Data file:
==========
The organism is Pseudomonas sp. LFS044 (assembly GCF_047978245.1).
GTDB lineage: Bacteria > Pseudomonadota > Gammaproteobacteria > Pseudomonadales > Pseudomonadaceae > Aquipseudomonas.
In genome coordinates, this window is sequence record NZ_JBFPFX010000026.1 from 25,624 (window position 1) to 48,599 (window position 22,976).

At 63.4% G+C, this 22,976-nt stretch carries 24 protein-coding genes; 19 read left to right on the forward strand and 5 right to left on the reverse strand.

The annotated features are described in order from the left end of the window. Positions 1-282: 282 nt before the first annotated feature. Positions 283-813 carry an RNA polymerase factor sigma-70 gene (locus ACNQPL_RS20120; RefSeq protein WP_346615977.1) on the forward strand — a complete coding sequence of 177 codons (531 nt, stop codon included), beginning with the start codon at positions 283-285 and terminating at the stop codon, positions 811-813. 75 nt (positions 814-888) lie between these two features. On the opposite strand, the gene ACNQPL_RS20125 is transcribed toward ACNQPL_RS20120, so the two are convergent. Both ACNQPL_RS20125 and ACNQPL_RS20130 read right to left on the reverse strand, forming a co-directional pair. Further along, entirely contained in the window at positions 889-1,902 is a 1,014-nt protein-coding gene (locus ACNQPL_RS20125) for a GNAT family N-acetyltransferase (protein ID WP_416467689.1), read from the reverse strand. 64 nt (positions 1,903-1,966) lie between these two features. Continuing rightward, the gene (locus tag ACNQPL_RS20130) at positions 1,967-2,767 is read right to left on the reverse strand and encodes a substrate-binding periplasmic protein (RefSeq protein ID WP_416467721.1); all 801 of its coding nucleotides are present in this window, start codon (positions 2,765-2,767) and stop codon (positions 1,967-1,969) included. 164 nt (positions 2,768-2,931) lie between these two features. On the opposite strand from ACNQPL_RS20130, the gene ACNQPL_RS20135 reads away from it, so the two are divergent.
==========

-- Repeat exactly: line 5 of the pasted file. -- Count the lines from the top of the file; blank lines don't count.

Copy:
The annotated features are described in order from the left end of the window. Positions 1-282: 282 nt before the first annotated feature. Positions 283-813 carry an RNA polymerase factor sigma-70 gene (locus ACNQPL_RS20120; RefSeq protein WP_346615977.1) on the forward strand — a complete coding sequence of 177 codons (531 nt, stop codon included), beginning with the start codon at positions 283-285 and terminating at the stop codon, positions 811-813. 75 nt (positions 814-888) lie between these two features. On the opposite strand, the gene ACNQPL_RS20125 is transcribed toward ACNQPL_RS20120, so the two are convergent. Both ACNQPL_RS20125 and ACNQPL_RS20130 read right to left on the reverse strand, forming a co-directional pair. Further along, entirely contained in the window at positions 889-1,902 is a 1,014-nt protein-coding gene (locus ACNQPL_RS20125) for a GNAT family N-acetyltransferase (protein ID WP_416467689.1), read from the reverse strand. 64 nt (positions 1,903-1,966) lie between these two features. Continuing rightward, the gene (locus tag ACNQPL_RS20130) at positions 1,967-2,767 is read right to left on the reverse strand and encodes a substrate-binding periplasmic protein (RefSeq protein ID WP_416467721.1); all 801 of its coding nucleotides are present in this window, start codon (positions 2,765-2,767) and stop codon (positions 1,967-1,969) included. 164 nt (positions 2,768-2,931) lie between these two features. On the opposite strand from ACNQPL_RS20130, the gene ACNQPL_RS20135 reads away from it, so the two are divergent.